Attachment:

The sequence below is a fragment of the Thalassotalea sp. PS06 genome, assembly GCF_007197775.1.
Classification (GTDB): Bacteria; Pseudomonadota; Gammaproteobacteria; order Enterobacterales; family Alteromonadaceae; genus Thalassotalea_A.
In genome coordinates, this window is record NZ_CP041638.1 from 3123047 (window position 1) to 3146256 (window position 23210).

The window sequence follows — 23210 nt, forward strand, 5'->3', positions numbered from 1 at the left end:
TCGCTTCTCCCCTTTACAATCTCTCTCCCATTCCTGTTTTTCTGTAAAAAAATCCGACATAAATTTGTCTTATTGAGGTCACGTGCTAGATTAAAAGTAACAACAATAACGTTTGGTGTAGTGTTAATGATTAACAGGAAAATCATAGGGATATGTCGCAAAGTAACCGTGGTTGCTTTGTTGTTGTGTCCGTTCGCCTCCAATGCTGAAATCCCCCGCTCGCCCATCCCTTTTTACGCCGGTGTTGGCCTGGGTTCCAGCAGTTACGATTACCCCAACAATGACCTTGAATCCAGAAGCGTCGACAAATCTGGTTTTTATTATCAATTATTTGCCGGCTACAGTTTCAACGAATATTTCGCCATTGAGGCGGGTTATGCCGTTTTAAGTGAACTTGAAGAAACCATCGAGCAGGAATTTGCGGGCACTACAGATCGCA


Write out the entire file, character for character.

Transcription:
The sequence below is a fragment of the Thalassotalea sp. PS06 genome, assembly GCF_007197775.1.
Classification (GTDB): Bacteria; Pseudomonadota; Gammaproteobacteria; order Enterobacterales; family Alteromonadaceae; genus Thalassotalea_A.
In genome coordinates, this window is record NZ_CP041638.1 from 3123047 (window position 1) to 3146256 (window position 23210).

The window sequence follows — 23210 nt, forward strand, 5'->3', positions numbered from 1 at the left end:
TCGCTTCTCCCCTTTACAATCTCTCTCCCATTCCTGTTTTTCTGTAAAAAAATCCGACATAAATTTGTCTTATTGAGGTCACGTGCTAGATTAAAAGTAACAACAATAACGTTTGGTGTAGTGTTAATGATTAACAGGAAAATCATAGGGATATGTCGCAAAGTAACCGTGGTTGCTTTGTTGTTGTGTCCGTTCGCCTCCAATGCTGAAATCCCCCGCTCGCCCATCCCTTTTTACGCCGGTGTTGGCCTGGGTTCCAGCAGTTACGATTACCCCAACAATGACCTTGAATCCAGAAGCGTCGACAAATCTGGTTTTTATTATCAATTATTTGCCGGCTACAGTTTCAACGAATATTTCGCCATTGAGGCGGGTTATGCCGTTTTAAGTGAACTTGAAGAAACCATCGAGCAGGAATTTGCGGGCACTACAGATCGCA